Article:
The Cabbage Thief, or Role playing as Psychopathic Escapism



The Hunter welcomes me to her campsite, offering me warmth and shelter and the use of her cooking fire. She makes friendly chit-chat as I prepare a bowl of cabbage stew. I politely ignore her. Then she mentions that she doesn’t think that the King will mind her poaching, since she takes so little from the forest.

“Poaching? Oh, hell NO.”

I whip out my long bow and shoot her in the face.

This is why I shouldn’t play games like The Elder Scrolls V: Skyrim. They turn me into a psychopath.

My character, a larcenous Khajiit (cat-person) named J. Smiley, is an alcoholic kleptomaniac who belongs to a organized crime family AND a clandestine circle of death-worshiping assassins. J. Smiley is a bad person. She steals every cabbage she sees. She breaks into people’s homes while they’re asleep and dirties their pots and pans with furious bouts of late-night cooking. She murders anyone who looks at her funny. And she justifies her actions with the belief that everyone would do exactly the same to her, if she didn’t strike first. The world of Tamriel is a cat-eat-dog place, and J. Smiley isn’t about to end up on anyone’s dinner plate.

Oddly enough, J. Smiley isn’t amoral. She maintains a complicated and sometimes contradictory code of conduct. She gives charity to beggars, because she remembers what it’s like to be hungry and homeless. She loves children and pets. She hates oppression and abhors authority, and so she is genuinely confused when ordinary citizens attack her when she brawls with guards and bounty-hunters and other willing tools of a fascist imperial regime. She despises torturers and autocrats and those who prey on the weak. But J. Smiley will kill you stone-dead if you insult her pride, and she’s the kind of cat-person that takes offense at everything.

I shouldn’t play games like Skyrim or Fallout: New Vegas. In fantasy worlds of pure potential, I can be as evil as I want to be.


“Evil? Me? No, I’m not evil. Why do you ask?”

What’s most disturbing is how easy it is to fall into a psychopathic pattern of behavior when you as the player are separated from the immediate consequences of your character’s anti-social actions. At least in games like Mass Effect or Bioshock, there’s a fairly cookie-cutter morality system. It’s easy to follow the Paragon path, because being a nice guy or gal is likely to net you some eventual reward. Taking the ethical high road in Mass Effect never came back to bite me in the ass. No one took unfair advantage of my kindness, compassion, and generosity. In The Elder Scrolls, though, gray is the only color in the moral landscape. Every NPC is a potential cheat, snitch, and / or traitor. So when you murder them and take all their cabbages, you can assuage your conscience with the belief that it’s okay, they deserved it, they were scumbags anyway and they got what was coming to them.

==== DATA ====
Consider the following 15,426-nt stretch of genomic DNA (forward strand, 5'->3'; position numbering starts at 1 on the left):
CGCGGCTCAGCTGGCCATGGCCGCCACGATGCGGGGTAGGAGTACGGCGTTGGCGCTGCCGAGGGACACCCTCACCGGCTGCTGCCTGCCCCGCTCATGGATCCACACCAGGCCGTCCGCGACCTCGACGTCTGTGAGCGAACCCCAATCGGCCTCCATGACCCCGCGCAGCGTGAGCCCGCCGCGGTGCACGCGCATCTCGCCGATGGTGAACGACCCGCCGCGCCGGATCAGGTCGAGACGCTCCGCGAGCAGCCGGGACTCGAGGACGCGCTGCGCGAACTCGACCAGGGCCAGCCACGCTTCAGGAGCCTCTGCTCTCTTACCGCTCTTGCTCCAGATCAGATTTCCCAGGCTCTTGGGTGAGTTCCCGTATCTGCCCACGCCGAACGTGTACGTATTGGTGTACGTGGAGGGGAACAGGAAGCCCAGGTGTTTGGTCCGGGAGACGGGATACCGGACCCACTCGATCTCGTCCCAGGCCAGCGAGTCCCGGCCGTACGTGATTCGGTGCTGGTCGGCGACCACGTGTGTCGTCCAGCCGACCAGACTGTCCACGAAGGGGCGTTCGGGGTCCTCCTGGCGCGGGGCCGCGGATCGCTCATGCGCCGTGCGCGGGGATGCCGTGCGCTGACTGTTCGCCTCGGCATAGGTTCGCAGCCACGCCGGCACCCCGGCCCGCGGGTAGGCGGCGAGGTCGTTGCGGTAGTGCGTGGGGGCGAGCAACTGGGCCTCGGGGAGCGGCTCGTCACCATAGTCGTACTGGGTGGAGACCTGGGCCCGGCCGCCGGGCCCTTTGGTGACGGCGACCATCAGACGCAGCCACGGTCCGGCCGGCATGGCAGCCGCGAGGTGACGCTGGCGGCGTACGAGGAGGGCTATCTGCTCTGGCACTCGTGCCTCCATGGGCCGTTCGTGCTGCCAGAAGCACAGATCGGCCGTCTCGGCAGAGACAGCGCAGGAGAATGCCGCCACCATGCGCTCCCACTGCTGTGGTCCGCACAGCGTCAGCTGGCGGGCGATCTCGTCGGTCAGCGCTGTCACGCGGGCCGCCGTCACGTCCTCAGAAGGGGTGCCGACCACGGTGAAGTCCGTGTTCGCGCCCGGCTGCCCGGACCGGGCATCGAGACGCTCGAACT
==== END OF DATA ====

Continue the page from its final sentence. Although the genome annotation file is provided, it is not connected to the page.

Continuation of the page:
Real evil isn’t glamorous or sexy. All too often evil is merely shallow and lazy and banal, a combination of a failure to empathize with a desire to rationalize away one’s own bad behavior:  “It’s not wrong when I do it. Society owes me a Snickers bar. Or a cabbage.”

This is why I don’t allow evil characters at my D & D table. Role playing games can easily devolve into simplistic power fantasies. Anything that you can imagine, you can do, and that includes raping and pillaging and sticking pointy objects into the kidneys belonging to the characters of your fellow players.

But there’s a key difference between playing an evil psychopath in a single-player video game and playing one at the D & D table: social interaction. When you shoot a bandit or a super-mutant in Fallout and rifle through their pockets for cigarettes and spare change, that super-mutant / bandit isn’t being controlled by another human being. When it’s just a single player and a computer-generated environment interacting, it’s not possible to ruin someone else’s evening by being a lowdown, horse-rustling, cabbage-stealing, NPC-griefing, PC-killing nogoodnik. And let’s face it, that’s what evil characters do. They can’t help it. Like the proverbial scorpion in the proverbial story with the proverbial frog, it’s their proverbial nature.

While evil characters don’t have any choice but to behave as an evil character would, players have the power not to play an evil character. They can choose not to bring that sort of disruptive influence to the table. If having an enjoyable evening and maintaining group cohesive and not making other people uncomfortable is the primary goal, a good player knows when to leave Darth Vader at home.

Don’t be that guy. Don’t be that gal.

Leave your fellow players’ cabbages alone.

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